JoeM said...

Princess, I am sending all my details (including loads of stuff you didn't even ask for) right now.

I'm going to be rich!!!

The '80s revival already? When the 50s were revived in the 70s - Happy Days etc - it was all new to me, a teenager, but this is weird. Oh well I loved the 80s almost as much as the 70s - more so in some respects. I liked Edmund White's line that gay men in the 70s danced to disco versions of records they missed dancing to in the 50s and 60s. The 80s for me was something like that.

The BBC are doing an 80s season, which included what I thought was a great TV movie on Boy George pre-Culture Club - Worried about The Boy. Great soundtrack and look and quite touching in its portrayal of The Boy's doomed relationships with 'straight' guys, especially Kirk Brandon - with their romance montage set to My Guy. Of course it all ended in tears.

From Wiki:

In 1995, Kirk Brandon sued for libel claiming that Boy George mentioned a non-existent love affair between them in his autobiography, Take It Like a Man. George won the case and Brandon was ordered to pay £200,000 to Virgin Records, EMI Virgin Music and the book publisher in costs. Brandon declared himself bankrupt, which resulted in Boy George paying over £60,000 in legal fees

'Jon Moss' explains the rules of the pop closet

George contributed to the film, made sure they got it right and is happy with it -

'Thank God - maybe they'll stop talking about the prison thing now'.

_Black_Acrylic said...

@ Dennis, here's hoping you had a pleasant day off today. I had a look at the Dundee art school degree show, I think for Skinny-reviewing purposes. As is usual with these things a couple of people stood out and I'll be sure to mention their names.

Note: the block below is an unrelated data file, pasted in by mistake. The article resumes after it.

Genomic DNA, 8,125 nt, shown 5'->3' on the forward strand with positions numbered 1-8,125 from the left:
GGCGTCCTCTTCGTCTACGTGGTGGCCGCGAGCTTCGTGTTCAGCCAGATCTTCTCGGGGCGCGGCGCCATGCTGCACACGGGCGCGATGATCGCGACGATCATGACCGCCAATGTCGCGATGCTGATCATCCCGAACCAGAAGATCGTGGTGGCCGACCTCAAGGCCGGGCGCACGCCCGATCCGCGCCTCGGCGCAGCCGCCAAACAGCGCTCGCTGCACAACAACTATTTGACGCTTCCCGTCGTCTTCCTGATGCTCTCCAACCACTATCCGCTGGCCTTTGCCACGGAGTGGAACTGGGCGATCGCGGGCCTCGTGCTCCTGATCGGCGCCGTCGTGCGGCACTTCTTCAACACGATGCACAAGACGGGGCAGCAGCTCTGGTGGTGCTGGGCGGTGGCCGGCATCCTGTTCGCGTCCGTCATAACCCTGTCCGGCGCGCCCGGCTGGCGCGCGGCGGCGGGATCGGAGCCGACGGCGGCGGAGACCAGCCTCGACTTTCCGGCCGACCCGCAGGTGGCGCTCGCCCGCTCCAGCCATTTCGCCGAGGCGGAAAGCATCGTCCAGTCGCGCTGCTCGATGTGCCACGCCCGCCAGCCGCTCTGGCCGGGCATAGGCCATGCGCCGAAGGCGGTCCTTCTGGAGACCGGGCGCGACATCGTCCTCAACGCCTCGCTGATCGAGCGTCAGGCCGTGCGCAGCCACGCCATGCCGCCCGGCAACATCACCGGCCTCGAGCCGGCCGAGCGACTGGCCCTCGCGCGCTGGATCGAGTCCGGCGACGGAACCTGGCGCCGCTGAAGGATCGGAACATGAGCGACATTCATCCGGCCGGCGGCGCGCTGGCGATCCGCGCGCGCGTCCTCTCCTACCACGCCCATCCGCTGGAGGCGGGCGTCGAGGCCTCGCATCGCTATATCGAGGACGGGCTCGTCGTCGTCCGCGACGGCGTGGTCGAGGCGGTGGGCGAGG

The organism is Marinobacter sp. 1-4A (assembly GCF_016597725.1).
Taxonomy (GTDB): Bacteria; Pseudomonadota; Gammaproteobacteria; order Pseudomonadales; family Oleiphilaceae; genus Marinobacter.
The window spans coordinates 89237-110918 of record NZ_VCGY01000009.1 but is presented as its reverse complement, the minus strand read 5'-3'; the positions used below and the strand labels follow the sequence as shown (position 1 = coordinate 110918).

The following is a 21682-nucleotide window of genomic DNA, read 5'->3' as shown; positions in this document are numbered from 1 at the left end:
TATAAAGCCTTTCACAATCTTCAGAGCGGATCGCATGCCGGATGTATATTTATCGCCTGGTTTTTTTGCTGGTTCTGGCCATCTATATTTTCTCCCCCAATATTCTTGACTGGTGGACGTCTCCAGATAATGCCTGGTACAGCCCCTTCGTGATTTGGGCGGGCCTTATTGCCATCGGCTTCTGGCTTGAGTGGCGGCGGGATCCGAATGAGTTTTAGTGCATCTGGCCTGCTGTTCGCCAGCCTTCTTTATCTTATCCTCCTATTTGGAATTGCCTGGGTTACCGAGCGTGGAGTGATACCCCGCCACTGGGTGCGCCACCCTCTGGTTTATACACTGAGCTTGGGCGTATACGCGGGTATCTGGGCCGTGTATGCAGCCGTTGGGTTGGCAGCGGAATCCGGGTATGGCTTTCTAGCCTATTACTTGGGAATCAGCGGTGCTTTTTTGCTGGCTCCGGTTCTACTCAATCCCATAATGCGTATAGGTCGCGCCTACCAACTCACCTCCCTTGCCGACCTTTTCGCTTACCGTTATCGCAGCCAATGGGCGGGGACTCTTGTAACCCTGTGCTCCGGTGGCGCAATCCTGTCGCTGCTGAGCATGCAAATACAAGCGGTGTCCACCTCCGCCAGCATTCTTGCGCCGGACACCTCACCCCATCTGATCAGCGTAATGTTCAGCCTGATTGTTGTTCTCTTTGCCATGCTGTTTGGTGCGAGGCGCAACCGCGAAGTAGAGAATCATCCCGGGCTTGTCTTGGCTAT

I'm also wondering if I could post a heads-up regarding the imminent 1st June deadline for our Yuck 'n Yum summer issue: LINK. I'm still pursuing the Frank Sidebottom interview and if there's no reply then I'll just need to rethink the article. Maybe I'll get a response at the weekend.

Chilly Jay Chill said...

Hey Dennis

Great clips here. You have any favorite albums that you've turned up among these groups?

I've just started listening to the new Emeralds, really love Gary War's New Raytheonport (haven't heard any of his others), and have some Dolphins into the Future tapes (courtesy of Steevee) which are cool. But that's about the extent of my digging.

Thanks for the advice about normalizing prose. That's a helpful way to think about it. I'll definitely share more about the theater project soon, when I make the leap into it. Are you feeling better today about how your text is fitting into the show with Giselle? Have you had similar worries about how your text fits into the overall scheme at different points with previous shows?

Misanthrope said...

Dennis, Hmm, Hynagagic...oh, wait, HypnagOgic Pop. My bad. I just can't get the Lady G out of my head. I just have to say I'm not feeling it. It's too slow or not angry enough for me or something. Too hypnotic, I guess, and no, I'm not being a smart-ass at all. I like em - generally - short, sweet, brief, and angry. Some of this reminds me a bit of drone too. Is that odd?

You know what? I think I'll tell her I'm taking her to tobacco field so she can smoke it straight from the ground, then swerve into the doc's!

Oh, I was joking a bit about cornering myself. I was even thinking at the time, "I should put something together." Let me get my head around it.